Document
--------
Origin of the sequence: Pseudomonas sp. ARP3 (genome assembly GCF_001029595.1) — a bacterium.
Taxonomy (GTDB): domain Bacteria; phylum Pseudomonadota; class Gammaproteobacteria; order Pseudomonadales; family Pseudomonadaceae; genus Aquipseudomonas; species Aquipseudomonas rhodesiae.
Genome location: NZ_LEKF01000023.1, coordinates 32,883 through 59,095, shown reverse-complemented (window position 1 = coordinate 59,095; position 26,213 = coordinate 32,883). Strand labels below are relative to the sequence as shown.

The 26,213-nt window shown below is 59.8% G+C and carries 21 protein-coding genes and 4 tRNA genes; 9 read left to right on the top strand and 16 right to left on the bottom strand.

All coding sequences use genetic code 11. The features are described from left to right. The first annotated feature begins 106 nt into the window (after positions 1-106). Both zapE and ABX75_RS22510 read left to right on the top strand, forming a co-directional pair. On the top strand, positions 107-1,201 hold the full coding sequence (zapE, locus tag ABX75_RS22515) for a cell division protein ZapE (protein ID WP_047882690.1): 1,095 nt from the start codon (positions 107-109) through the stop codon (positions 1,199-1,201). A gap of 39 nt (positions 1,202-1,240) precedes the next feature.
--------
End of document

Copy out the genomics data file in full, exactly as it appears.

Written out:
Origin of the sequence: Pseudomonas sp. ARP3 (genome assembly GCF_001029595.1) — a bacterium.
Taxonomy (GTDB): domain Bacteria; phylum Pseudomonadota; class Gammaproteobacteria; order Pseudomonadales; family Pseudomonadaceae; genus Aquipseudomonas; species Aquipseudomonas rhodesiae.
Genome location: NZ_LEKF01000023.1, coordinates 32,883 through 59,095, shown reverse-complemented (window position 1 = coordinate 59,095; position 26,213 = coordinate 32,883). Strand labels below are relative to the sequence as shown.

The 26,213-nt window shown below is 59.8% G+C and carries 21 protein-coding genes and 4 tRNA genes; 9 read left to right on the top strand and 16 right to left on the bottom strand.

All coding sequences use genetic code 11. The features are described from left to right. The first annotated feature begins 106 nt into the window (after positions 1-106). Both zapE and ABX75_RS22510 read left to right on the top strand, forming a co-directional pair. On the top strand, positions 107-1,201 hold the full coding sequence (zapE, locus tag ABX75_RS22515) for a cell division protein ZapE (protein ID WP_047882690.1): 1,095 nt from the start codon (positions 107-109) through the stop codon (positions 1,199-1,201). A gap of 39 nt (positions 1,202-1,240) precedes the next feature.